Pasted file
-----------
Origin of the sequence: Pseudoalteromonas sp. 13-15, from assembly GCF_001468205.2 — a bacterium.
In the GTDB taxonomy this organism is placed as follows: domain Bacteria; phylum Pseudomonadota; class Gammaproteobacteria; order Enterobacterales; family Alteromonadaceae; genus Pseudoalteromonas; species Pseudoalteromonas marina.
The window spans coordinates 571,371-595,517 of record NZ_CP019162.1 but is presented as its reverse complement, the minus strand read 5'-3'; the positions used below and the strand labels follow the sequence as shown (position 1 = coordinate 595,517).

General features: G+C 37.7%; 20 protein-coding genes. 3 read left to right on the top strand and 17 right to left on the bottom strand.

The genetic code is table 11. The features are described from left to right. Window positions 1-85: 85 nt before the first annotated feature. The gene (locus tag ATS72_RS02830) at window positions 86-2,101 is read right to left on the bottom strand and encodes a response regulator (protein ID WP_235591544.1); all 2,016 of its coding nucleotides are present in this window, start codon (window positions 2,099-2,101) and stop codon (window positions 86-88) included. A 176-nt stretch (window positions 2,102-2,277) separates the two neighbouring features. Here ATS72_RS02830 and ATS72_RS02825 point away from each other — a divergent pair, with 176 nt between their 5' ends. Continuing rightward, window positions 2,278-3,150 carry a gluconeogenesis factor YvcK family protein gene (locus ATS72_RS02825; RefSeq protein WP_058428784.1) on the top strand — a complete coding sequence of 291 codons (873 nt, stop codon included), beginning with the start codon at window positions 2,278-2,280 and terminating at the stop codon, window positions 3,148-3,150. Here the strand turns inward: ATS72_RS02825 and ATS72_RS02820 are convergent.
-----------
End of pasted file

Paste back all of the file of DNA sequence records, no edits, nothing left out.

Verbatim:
Origin of the sequence: Pseudoalteromonas sp. 13-15, from assembly GCF_001468205.2 — a bacterium.
In the GTDB taxonomy this organism is placed as follows: domain Bacteria; phylum Pseudomonadota; class Gammaproteobacteria; order Enterobacterales; family Alteromonadaceae; genus Pseudoalteromonas; species Pseudoalteromonas marina.
The window spans coordinates 571,371-595,517 of record NZ_CP019162.1 but is presented as its reverse complement, the minus strand read 5'-3'; the positions used below and the strand labels follow the sequence as shown (position 1 = coordinate 595,517).

General features: G+C 37.7%; 20 protein-coding genes. 3 read left to right on the top strand and 17 right to left on the bottom strand.

The genetic code is table 11. The features are described from left to right. Window positions 1-85: 85 nt before the first annotated feature. The gene (locus tag ATS72_RS02830) at window positions 86-2,101 is read right to left on the bottom strand and encodes a response regulator (protein ID WP_235591544.1); all 2,016 of its coding nucleotides are present in this window, start codon (window positions 2,099-2,101) and stop codon (window positions 86-88) included. A 176-nt stretch (window positions 2,102-2,277) separates the two neighbouring features. Here ATS72_RS02830 and ATS72_RS02825 point away from each other — a divergent pair, with 176 nt between their 5' ends. Continuing rightward, window positions 2,278-3,150 carry a gluconeogenesis factor YvcK family protein gene (locus ATS72_RS02825; RefSeq protein WP_058428784.1) on the top strand — a complete coding sequence of 291 codons (873 nt, stop codon included), beginning with the start codon at window positions 2,278-2,280 and terminating at the stop codon, window positions 3,148-3,150. Here the strand turns inward: ATS72_RS02825 and ATS72_RS02820 are convergent.